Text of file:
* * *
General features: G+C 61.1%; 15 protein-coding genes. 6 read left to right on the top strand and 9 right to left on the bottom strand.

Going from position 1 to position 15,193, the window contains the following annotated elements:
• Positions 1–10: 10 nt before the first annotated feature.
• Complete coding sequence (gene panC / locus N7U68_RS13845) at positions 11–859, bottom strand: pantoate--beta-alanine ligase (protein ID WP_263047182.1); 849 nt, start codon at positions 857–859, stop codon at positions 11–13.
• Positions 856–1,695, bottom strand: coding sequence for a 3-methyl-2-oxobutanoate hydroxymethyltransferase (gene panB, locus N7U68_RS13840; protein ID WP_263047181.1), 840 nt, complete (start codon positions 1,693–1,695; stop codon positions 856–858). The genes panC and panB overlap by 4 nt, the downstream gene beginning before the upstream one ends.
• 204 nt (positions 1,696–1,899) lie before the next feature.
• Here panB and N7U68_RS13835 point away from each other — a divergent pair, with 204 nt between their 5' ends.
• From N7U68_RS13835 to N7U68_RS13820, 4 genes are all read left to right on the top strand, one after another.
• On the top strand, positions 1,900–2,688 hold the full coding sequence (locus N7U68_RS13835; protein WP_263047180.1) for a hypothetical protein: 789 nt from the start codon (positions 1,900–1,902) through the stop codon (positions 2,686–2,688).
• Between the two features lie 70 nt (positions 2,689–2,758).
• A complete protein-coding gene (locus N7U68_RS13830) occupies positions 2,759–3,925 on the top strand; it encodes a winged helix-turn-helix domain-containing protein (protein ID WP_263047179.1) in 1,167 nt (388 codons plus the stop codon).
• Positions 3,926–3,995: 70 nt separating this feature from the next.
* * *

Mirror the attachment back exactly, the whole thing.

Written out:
General features: G+C 61.1%; 15 protein-coding genes. 6 read left to right on the top strand and 9 right to left on the bottom strand.

Going from position 1 to position 15,193, the window contains the following annotated elements:
• Positions 1–10: 10 nt before the first annotated feature.
• Complete coding sequence (gene panC / locus N7U68_RS13845) at positions 11–859, bottom strand: pantoate--beta-alanine ligase (protein ID WP_263047182.1); 849 nt, start codon at positions 857–859, stop codon at positions 11–13.
• Positions 856–1,695, bottom strand: coding sequence for a 3-methyl-2-oxobutanoate hydroxymethyltransferase (gene panB, locus N7U68_RS13840; protein ID WP_263047181.1), 840 nt, complete (start codon positions 1,693–1,695; stop codon positions 856–858). The genes panC and panB overlap by 4 nt, the downstream gene beginning before the upstream one ends.
• 204 nt (positions 1,696–1,899) lie before the next feature.
• Here panB and N7U68_RS13835 point away from each other — a divergent pair, with 204 nt between their 5' ends.
• From N7U68_RS13835 to N7U68_RS13820, 4 genes are all read left to right on the top strand, one after another.
• On the top strand, positions 1,900–2,688 hold the full coding sequence (locus N7U68_RS13835; protein WP_263047180.1) for a hypothetical protein: 789 nt from the start codon (positions 1,900–1,902) through the stop codon (positions 2,686–2,688).
• Between the two features lie 70 nt (positions 2,689–2,758).
• A complete protein-coding gene (locus N7U68_RS13830) occupies positions 2,759–3,925 on the top strand; it encodes a winged helix-turn-helix domain-containing protein (protein ID WP_263047179.1) in 1,167 nt (388 codons plus the stop codon).
• Positions 3,926–3,995: 70 nt separating this feature from the next.